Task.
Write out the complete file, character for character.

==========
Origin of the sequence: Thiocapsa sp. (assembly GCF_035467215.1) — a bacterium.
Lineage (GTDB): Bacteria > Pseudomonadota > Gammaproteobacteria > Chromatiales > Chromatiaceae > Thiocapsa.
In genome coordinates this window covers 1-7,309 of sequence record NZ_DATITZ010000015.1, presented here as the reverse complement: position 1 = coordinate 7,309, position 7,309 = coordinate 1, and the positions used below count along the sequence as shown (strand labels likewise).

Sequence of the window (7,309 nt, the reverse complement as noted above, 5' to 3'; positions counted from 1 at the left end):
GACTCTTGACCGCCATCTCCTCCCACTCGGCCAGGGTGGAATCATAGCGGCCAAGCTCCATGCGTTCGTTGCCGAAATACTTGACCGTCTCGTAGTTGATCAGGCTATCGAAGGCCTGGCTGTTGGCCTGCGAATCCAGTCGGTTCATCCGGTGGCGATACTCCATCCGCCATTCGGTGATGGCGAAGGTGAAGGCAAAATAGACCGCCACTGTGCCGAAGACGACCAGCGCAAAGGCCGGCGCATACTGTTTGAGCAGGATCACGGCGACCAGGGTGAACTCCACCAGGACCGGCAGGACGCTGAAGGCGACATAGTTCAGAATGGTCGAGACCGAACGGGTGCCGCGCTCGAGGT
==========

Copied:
Origin of the sequence: Thiocapsa sp. (assembly GCF_035467215.1) — a bacterium.
Lineage (GTDB): Bacteria > Pseudomonadota > Gammaproteobacteria > Chromatiales > Chromatiaceae > Thiocapsa.
In genome coordinates this window covers 1-7,309 of sequence record NZ_DATITZ010000015.1, presented here as the reverse complement: position 1 = coordinate 7,309, position 7,309 = coordinate 1, and the positions used below count along the sequence as shown (strand labels likewise).

Sequence of the window (7,309 nt, the reverse complement as noted above, 5' to 3'; positions counted from 1 at the left end):
GACTCTTGACCGCCATCTCCTCCCACTCGGCCAGGGTGGAATCATAGCGGCCAAGCTCCATGCGTTCGTTGCCGAAATACTTGACCGTCTCGTAGTTGATCAGGCTATCGAAGGCCTGGCTGTTGGCCTGCGAATCCAGTCGGTTCATCCGGTGGCGATACTCCATCCGCCATTCGGTGATGGCGAAGGTGAAGGCAAAATAGACCGCCACTGTGCCGAAGACGACCAGCGCAAAGGCCGGCGCATACTGTTTGAGCAGGATCACGGCGACCAGGGTGAACTCCACCAGGACCGGCAGGACGCTGAAGGCGACATAGTTCAGAATGGTCGAGACCGAACGGGTGCCGCGCTCGAGGT